The most recent reminder of how fragile life can be came to us yesterday. An 8.9 magnitude earthquake, one of the largest ever recorded, struck northern Japan causing widespread destruction of building, bridges, roads, and airports. Tsunami waves resulted in massive damage and a loss of life that is, at this point, still growing. The effects of such waves could be felt as far away as Alaska, Hawaii, and California. As the day went on, more and more information and video began to come out of Japan documenting the devastation. The events of yesterday refreshed our memories to previous disasters. Less than a year and half ago, a major earthquake struck the island nation of Haiti causing deaths in the thousands. In December 2005, an earthquake off the coast of Sumatra caused a tsunami which destroyed cities and claimed tens of thousands of lives. How could we forget the powerful Category 5 Hurricane Katrina that the left the city of New Orleans virtually underwater.
When I see such tragedy, loss of life, and displacement of people from the normal routines of life, I am reminded how fragile our given lives are. Millions of people went to sleep in Japan the night before believing the next day would be just like the previous one. For a great number, that time never come. We are told in scripture, in regards to the assuming of tomorrow, “whereas you do not know what will happen tomorrow. For what is your life? It is even a vapor that appears for a little time and then vanishes away” (James 4:14). The psalmist wrote in Psalm 102:11, “My days are like a shadow that lengthens, And I wither away like grass.”
As we reflect on our lives today, let’s be thankful that God has given us this day to make a difference for Him. Let’s be prayerful that God will extend mercy and grace to the families who have lost loved ones and who await word on those missing. Let’s be hopeful as well that God’s love for the people of Japan will be seen and felt through the disaster relief efforts of the various agencies that will be looking to restore some sense of hope, stability, and normalcy.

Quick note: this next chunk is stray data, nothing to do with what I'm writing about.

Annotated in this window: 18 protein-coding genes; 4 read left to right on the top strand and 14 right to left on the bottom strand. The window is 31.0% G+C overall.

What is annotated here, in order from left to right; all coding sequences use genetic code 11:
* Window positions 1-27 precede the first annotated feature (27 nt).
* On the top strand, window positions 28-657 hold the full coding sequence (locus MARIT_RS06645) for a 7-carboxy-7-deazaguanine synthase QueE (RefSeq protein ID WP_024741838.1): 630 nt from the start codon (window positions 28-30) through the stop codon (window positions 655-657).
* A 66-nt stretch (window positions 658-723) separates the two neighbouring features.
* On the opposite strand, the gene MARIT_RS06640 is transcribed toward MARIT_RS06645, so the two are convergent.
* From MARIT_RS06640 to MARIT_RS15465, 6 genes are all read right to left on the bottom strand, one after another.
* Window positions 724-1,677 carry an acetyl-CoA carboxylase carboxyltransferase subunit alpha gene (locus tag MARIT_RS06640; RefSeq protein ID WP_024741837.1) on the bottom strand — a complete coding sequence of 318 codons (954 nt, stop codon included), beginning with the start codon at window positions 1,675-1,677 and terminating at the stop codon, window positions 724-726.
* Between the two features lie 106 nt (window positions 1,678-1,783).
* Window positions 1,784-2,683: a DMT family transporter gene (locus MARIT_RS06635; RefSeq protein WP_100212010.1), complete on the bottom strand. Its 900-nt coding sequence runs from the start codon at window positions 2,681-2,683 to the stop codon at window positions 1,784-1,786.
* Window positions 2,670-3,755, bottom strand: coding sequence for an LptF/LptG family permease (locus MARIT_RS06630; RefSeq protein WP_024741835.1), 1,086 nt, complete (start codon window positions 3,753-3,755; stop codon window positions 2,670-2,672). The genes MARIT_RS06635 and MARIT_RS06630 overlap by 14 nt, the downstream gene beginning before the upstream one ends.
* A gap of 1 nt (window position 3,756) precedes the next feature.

Five years ago today, Hurricane Katrina slammed the coastlines of Louisiana, Mississippi, and Alabama, with the most severe damage occurring in the city of New Orleans. This storm literally drowned a city. The effects of this hurricane were, and still are, monumental. Katrina displaced thousands and thousands of people from what they knew as home. Families lost loved ones, billions of dollars in property damages were suffered, the sense of peace and security that everyone enjoyed was stripped away, and tragically a sense of trust in our government was lost by many. Katrina is believed to believed to be the most destructive and costly natural disaster to have ever taken place on US soil. In just a few hours, the lives of millions of people were permanently changed forever. I was living in Perry, Florida during this time. Being a Florida native, hurricanes were nothing new. However, I as well as many more had never seen anything like Katrina. I can remember being glued to FOX News watching these events unfold. Most Americans were hanging on every news update. I was amazed, saddened, and angry all at the same time. I remember asking “How does an entire city find itself underwater?” I can remember asking “How will the residents of New Orleans and the other states that were affected even begin the clean-up process? I remember asking “Can enough relief aid reach these victims?” I remember asking “How long until the sense of normalcy returns?”
There is still much work to do along the Gulf Coast. As God’s people, we need to continue to pray for both the residents of this region as they continue to put their lives back together, and the relief workers who are still giving their time in the rebuild effort. In August 2005, Casting Crowns released a song that was, and is, a reminder of the sovereignty of God. That song was Praise You in the Storm. It is a reminder that even when I don’t understand it or can’t see it, the will and purposes of God go forward. We are reminded that as we rest in the fact that God’s guiding hand is upon the events of life, I am to praise Him. Praise Him in the good, and the bad. Praise Him in the positive, and the negative. Praise Him in sickness, and in health. Praise Him in victory, and in defeat. It is true that music has a way of taking you back to a place in time. It has a way confirming the truths that God wants to teach us. It has the capacity to touch our hearts like no written word can. I believe this song will be forever linked to this tragedy. Below is a video of the scenes of five years ago, set to the words of this gripping song. Take time and listen to the words as you pray for, remember, and reflect upon those who were touched by this tragedy. May we all pray that God would spare us from any such future tragedy.